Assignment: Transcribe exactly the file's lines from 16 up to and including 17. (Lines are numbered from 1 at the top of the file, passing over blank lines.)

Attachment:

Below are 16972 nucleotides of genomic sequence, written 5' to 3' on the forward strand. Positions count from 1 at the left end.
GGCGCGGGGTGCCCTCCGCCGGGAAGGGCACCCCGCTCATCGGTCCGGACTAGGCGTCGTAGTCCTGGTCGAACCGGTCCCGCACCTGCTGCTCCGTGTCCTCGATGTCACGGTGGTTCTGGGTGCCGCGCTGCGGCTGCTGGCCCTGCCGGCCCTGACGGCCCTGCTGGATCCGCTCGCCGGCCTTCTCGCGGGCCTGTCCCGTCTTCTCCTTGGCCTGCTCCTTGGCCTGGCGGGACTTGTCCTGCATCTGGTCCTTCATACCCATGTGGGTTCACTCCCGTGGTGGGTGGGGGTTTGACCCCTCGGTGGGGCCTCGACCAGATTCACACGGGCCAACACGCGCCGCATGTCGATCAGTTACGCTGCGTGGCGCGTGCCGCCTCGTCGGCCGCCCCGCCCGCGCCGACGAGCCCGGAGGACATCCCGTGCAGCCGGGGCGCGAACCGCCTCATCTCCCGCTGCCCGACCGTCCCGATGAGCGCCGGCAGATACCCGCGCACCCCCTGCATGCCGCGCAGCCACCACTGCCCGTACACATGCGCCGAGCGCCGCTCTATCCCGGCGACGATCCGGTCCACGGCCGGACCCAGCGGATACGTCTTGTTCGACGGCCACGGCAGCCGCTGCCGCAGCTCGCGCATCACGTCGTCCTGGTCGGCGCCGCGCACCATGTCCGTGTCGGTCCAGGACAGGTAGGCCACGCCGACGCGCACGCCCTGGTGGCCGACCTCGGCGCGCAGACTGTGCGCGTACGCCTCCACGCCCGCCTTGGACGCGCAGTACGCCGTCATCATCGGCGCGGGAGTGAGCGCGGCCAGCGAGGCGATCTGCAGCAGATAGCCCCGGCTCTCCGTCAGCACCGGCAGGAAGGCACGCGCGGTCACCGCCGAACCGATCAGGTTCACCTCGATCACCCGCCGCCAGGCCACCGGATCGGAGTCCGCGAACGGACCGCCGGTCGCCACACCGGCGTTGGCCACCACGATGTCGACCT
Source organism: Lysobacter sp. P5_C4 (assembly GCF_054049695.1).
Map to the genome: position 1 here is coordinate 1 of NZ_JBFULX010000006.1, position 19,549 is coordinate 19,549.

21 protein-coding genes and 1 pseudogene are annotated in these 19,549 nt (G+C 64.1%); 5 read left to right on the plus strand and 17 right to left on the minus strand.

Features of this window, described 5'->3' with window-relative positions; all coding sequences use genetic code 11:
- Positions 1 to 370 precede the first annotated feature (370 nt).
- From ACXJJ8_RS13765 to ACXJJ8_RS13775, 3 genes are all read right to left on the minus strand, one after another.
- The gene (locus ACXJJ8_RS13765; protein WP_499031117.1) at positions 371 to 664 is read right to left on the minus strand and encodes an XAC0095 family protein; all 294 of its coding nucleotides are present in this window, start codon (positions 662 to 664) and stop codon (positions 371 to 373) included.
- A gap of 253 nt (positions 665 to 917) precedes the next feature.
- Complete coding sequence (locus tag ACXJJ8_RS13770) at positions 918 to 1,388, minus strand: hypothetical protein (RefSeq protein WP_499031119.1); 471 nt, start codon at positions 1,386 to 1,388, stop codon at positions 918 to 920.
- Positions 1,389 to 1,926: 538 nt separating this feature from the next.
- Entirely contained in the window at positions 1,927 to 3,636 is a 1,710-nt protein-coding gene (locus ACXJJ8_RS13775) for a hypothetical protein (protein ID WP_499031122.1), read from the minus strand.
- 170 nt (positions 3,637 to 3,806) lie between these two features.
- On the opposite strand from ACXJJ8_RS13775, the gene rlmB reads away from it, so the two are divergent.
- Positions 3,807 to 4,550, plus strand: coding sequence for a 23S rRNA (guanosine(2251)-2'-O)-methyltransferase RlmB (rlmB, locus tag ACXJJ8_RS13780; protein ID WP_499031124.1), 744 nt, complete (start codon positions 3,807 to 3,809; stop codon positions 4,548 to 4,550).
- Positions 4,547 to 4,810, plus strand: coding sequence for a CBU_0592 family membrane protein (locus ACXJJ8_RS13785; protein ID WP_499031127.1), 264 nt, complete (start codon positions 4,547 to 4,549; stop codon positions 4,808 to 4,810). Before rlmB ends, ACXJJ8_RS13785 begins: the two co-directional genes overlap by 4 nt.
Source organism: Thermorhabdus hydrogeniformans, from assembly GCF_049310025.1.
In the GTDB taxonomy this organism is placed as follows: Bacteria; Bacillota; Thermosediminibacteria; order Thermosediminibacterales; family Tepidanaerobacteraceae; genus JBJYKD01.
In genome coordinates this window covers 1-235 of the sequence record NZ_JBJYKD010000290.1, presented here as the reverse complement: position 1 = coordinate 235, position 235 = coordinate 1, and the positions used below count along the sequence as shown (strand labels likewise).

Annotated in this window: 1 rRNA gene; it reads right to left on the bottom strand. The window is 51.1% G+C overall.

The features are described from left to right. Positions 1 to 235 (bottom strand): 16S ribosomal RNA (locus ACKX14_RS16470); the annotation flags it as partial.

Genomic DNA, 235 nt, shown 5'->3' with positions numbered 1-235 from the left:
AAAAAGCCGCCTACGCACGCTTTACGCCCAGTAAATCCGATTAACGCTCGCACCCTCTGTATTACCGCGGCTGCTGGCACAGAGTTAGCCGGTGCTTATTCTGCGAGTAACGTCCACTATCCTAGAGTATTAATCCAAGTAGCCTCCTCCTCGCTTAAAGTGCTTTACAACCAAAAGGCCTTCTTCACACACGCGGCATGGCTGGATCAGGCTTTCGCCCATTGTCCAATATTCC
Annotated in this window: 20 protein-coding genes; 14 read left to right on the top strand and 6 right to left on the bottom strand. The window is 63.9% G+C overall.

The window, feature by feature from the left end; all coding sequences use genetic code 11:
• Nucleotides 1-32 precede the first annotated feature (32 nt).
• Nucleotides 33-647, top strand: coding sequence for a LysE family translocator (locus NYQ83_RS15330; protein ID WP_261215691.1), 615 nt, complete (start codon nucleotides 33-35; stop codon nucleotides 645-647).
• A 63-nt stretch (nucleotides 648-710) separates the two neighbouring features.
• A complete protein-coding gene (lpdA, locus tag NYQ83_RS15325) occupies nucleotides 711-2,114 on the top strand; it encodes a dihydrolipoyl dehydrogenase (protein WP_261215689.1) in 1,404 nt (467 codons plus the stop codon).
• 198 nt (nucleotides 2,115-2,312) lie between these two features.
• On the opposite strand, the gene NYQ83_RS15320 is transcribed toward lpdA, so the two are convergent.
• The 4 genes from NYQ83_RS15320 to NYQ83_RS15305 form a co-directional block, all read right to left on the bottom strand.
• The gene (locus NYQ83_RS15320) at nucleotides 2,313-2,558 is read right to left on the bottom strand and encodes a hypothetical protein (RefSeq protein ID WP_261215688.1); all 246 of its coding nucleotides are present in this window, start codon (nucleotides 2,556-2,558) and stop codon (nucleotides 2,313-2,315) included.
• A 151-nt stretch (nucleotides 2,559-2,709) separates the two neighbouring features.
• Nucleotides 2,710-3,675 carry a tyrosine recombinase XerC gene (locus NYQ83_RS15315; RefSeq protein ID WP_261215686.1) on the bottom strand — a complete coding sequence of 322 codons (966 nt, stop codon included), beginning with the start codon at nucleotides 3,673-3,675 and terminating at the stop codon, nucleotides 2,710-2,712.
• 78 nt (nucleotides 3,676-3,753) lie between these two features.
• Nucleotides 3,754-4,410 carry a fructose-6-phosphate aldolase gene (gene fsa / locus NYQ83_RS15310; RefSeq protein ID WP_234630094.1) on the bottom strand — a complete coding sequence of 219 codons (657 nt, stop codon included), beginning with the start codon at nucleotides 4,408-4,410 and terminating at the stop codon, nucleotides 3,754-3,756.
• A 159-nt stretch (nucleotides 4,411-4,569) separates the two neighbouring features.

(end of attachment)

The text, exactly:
- Positions 3,807 to 4,550, plus strand: coding sequence for a 23S rRNA (guanosine(2251)-2'-O)-methyltransferase RlmB (rlmB, locus tag ACXJJ8_RS13780; protein ID WP_499031124.1), 744 nt, complete (start codon positions 3,807 to 3,809; stop codon positions 4,548 to 4,550).
- Positions 4,547 to 4,810, plus strand: coding sequence for a CBU_0592 family membrane protein (locus ACXJJ8_RS13785; protein ID WP_499031127.1), 264 nt, complete (start codon positions 4,547 to 4,549; stop codon positions 4,808 to 4,810). Before rlmB ends, ACXJJ8_RS13785 begins: the two co-directional genes overlap by 4 nt.